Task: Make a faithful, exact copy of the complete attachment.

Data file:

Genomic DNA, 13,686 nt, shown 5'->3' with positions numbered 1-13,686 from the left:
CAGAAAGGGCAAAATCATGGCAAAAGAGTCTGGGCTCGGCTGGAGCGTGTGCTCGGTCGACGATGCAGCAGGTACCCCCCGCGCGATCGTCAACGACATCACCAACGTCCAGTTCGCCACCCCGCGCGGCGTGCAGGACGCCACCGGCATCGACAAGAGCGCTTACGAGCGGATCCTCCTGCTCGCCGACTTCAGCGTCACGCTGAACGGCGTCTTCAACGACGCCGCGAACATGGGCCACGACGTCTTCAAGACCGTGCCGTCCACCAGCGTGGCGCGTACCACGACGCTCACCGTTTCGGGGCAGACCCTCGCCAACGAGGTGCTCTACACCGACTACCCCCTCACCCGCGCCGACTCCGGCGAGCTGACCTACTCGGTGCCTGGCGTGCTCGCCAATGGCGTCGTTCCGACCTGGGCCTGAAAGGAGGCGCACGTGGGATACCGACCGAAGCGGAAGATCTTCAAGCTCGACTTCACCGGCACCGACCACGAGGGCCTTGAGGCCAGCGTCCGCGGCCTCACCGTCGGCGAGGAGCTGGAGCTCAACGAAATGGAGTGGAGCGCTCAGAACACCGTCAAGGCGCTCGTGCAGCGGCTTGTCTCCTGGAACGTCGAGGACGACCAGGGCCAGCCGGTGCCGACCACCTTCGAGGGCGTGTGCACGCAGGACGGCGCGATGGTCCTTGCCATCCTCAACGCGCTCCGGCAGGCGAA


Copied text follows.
Genomic DNA, 13,686 nt, shown 5'->3' with positions numbered 1-13,686 from the left:
CAGAAAGGGCAAAATCATGGCAAAAGAGTCTGGGCTCGGCTGGAGCGTGTGCTCGGTCGACGATGCAGCAGGTACCCCCCGCGCGATCGTCAACGACATCACCAACGTCCAGTTCGCCACCCCGCGCGGCGTGCAGGACGCCACCGGCATCGACAAGAGCGCTTACGAGCGGATCCTCCTGCTCGCCGACTTCAGCGTCACGCTGAACGGCGTCTTCAACGACGCCGCGAACATGGGCCACGACGTCTTCAAGACCGTGCCGTCCACCAGCGTGGCGCGTACCACGACGCTCACCGTTTCGGGGCAGACCCTCGCCAACGAGGTGCTCTACACCGACTACCCCCTCACCCGCGCCGACTCCGGCGAGCTGACCTACTCGGTGCCTGGCGTGCTCGCCAATGGCGTCGTTCCGACCTGGGCCTGAAAGGAGGCGCACGTGGGATACCGACCGAAGCGGAAGATCTTCAAGCTCGACTTCACCGGCACCGACCACGAGGGCCTTGAGGCCAGCGTCCGCGGCCTCACCGTCGGCGAGGAGCTGGAGCTCAACGAAATGGAGTGGAGCGCTCAGAACACCGTCAAGGCGCTCGTGCAGCGGCTTGTCTCCTGGAACGTCGAGGACGACCAGGGCCAGCCGGTGCCGACCACCTTCGAGGGCGTGTGCACGCAGGACGGCGCGATGGTCCTTGCCATCCTCAACGCGCTCCGGCAGGCGAA